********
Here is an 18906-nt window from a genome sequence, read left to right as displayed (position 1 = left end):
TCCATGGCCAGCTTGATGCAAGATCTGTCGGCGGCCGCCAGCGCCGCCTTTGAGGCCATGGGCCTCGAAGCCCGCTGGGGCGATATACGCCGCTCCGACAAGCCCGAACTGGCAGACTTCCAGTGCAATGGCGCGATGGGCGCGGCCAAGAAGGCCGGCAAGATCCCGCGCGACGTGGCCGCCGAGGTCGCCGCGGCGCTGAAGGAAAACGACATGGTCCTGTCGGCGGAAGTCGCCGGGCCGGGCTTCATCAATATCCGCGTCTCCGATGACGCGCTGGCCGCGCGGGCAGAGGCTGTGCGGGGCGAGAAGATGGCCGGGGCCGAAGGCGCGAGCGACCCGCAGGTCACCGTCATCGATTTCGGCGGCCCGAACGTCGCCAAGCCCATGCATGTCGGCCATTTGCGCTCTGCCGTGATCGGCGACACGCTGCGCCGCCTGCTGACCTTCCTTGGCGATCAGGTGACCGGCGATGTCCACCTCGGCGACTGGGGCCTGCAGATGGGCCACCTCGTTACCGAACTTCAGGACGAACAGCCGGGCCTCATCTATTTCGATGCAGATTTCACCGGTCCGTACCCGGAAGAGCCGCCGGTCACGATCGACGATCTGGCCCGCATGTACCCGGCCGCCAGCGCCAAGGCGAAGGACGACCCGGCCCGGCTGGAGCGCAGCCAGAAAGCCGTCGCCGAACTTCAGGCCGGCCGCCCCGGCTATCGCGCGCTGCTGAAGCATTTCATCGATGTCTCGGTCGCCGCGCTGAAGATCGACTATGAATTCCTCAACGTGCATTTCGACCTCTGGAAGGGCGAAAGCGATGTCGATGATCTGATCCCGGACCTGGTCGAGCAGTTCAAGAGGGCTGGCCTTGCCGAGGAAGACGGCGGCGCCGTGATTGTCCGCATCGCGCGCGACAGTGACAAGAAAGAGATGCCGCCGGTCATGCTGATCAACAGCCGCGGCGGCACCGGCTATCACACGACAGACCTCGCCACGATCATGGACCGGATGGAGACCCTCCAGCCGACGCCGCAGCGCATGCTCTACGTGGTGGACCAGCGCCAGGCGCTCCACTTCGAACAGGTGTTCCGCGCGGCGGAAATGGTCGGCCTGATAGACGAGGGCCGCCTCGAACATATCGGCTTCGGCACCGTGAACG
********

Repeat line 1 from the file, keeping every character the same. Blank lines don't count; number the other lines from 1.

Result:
Here is an 18906-nt window from a genome sequence, read left to right as displayed (position 1 = left end):